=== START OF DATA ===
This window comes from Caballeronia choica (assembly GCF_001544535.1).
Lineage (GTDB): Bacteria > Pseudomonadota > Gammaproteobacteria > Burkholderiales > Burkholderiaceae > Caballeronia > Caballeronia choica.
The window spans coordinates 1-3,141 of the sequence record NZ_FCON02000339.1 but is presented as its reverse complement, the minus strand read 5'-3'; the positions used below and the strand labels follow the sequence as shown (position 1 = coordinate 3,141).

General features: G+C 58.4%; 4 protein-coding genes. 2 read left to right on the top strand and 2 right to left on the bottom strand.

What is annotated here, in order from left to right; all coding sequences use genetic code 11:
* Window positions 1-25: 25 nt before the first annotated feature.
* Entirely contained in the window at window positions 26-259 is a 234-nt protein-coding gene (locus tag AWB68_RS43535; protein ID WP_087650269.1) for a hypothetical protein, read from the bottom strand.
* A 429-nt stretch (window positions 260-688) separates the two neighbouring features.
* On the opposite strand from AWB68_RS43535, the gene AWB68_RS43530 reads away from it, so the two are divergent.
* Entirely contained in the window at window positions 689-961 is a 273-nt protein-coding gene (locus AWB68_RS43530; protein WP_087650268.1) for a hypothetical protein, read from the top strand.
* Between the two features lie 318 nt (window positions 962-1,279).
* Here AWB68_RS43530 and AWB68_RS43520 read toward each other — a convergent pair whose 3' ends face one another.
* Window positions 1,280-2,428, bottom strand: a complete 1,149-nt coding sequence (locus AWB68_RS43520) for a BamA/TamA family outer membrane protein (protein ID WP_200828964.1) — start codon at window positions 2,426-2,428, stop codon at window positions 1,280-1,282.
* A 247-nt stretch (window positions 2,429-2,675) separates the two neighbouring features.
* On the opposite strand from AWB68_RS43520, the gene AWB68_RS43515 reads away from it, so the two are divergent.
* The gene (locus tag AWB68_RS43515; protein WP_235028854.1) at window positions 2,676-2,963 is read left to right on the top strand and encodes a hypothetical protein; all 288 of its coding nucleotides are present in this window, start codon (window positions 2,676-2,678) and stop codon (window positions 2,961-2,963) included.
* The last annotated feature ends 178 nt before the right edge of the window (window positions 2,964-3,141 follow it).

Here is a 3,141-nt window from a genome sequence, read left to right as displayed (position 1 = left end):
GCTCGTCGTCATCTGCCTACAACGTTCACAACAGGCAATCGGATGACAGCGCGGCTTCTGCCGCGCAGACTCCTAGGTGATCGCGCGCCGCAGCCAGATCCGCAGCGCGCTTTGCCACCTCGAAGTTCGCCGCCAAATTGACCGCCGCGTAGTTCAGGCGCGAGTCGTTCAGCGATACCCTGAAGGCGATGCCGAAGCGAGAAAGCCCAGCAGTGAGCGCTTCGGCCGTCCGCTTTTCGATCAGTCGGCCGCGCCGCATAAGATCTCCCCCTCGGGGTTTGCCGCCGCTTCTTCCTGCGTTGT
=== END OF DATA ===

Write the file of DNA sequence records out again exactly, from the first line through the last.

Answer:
This window comes from Caballeronia choica (assembly GCF_001544535.1).
Lineage (GTDB): Bacteria > Pseudomonadota > Gammaproteobacteria > Burkholderiales > Burkholderiaceae > Caballeronia > Caballeronia choica.
The window spans coordinates 1-3,141 of the sequence record NZ_FCON02000339.1 but is presented as its reverse complement, the minus strand read 5'-3'; the positions used below and the strand labels follow the sequence as shown (position 1 = coordinate 3,141).

General features: G+C 58.4%; 4 protein-coding genes. 2 read left to right on the top strand and 2 right to left on the bottom strand.

What is annotated here, in order from left to right; all coding sequences use genetic code 11:
* Window positions 1-25: 25 nt before the first annotated feature.
* Entirely contained in the window at window positions 26-259 is a 234-nt protein-coding gene (locus tag AWB68_RS43535; protein ID WP_087650269.1) for a hypothetical protein, read from the bottom strand.
* A 429-nt stretch (window positions 260-688) separates the two neighbouring features.
* On the opposite strand from AWB68_RS43535, the gene AWB68_RS43530 reads away from it, so the two are divergent.
* Entirely contained in the window at window positions 689-961 is a 273-nt protein-coding gene (locus AWB68_RS43530; protein WP_087650268.1) for a hypothetical protein, read from the top strand.
* Between the two features lie 318 nt (window positions 962-1,279).
* Here AWB68_RS43530 and AWB68_RS43520 read toward each other — a convergent pair whose 3' ends face one another.
* Window positions 1,280-2,428, bottom strand: a complete 1,149-nt coding sequence (locus AWB68_RS43520) for a BamA/TamA family outer membrane protein (protein ID WP_200828964.1) — start codon at window positions 2,426-2,428, stop codon at window positions 1,280-1,282.
* A 247-nt stretch (window positions 2,429-2,675) separates the two neighbouring features.
* On the opposite strand from AWB68_RS43520, the gene AWB68_RS43515 reads away from it, so the two are divergent.
* The gene (locus tag AWB68_RS43515; protein WP_235028854.1) at window positions 2,676-2,963 is read left to right on the top strand and encodes a hypothetical protein; all 288 of its coding nucleotides are present in this window, start codon (window positions 2,676-2,678) and stop codon (window positions 2,961-2,963) included.
* The last annotated feature ends 178 nt before the right edge of the window (window positions 2,964-3,141 follow it).

Here is a 3,141-nt window from a genome sequence, read left to right as displayed (position 1 = left end):
GCTCGTCGTCATCTGCCTACAACGTTCACAACAGGCAATCGGATGACAGCGCGGCTTCTGCCGCGCAGACTCCTAGGTGATCGCGCGCCGCAGCCAGATCCGCAGCGCGCTTTGCCACCTCGAAGTTCGCCGCCAAATTGACCGCCGCGTAGTTCAGGCGCGAGTCGTTCAGCGATACCCTGAAGGCGATGCCGAAGCGAGAAAGCCCAGCAGTGAGCGCTTCGGCCGTCCGCTTTTCGATCAGTCGGCCGCGCCGCATAAGATCTCCCCCTCGGGGTTTGCCGCCGCTTCTTCCTGCGTTGT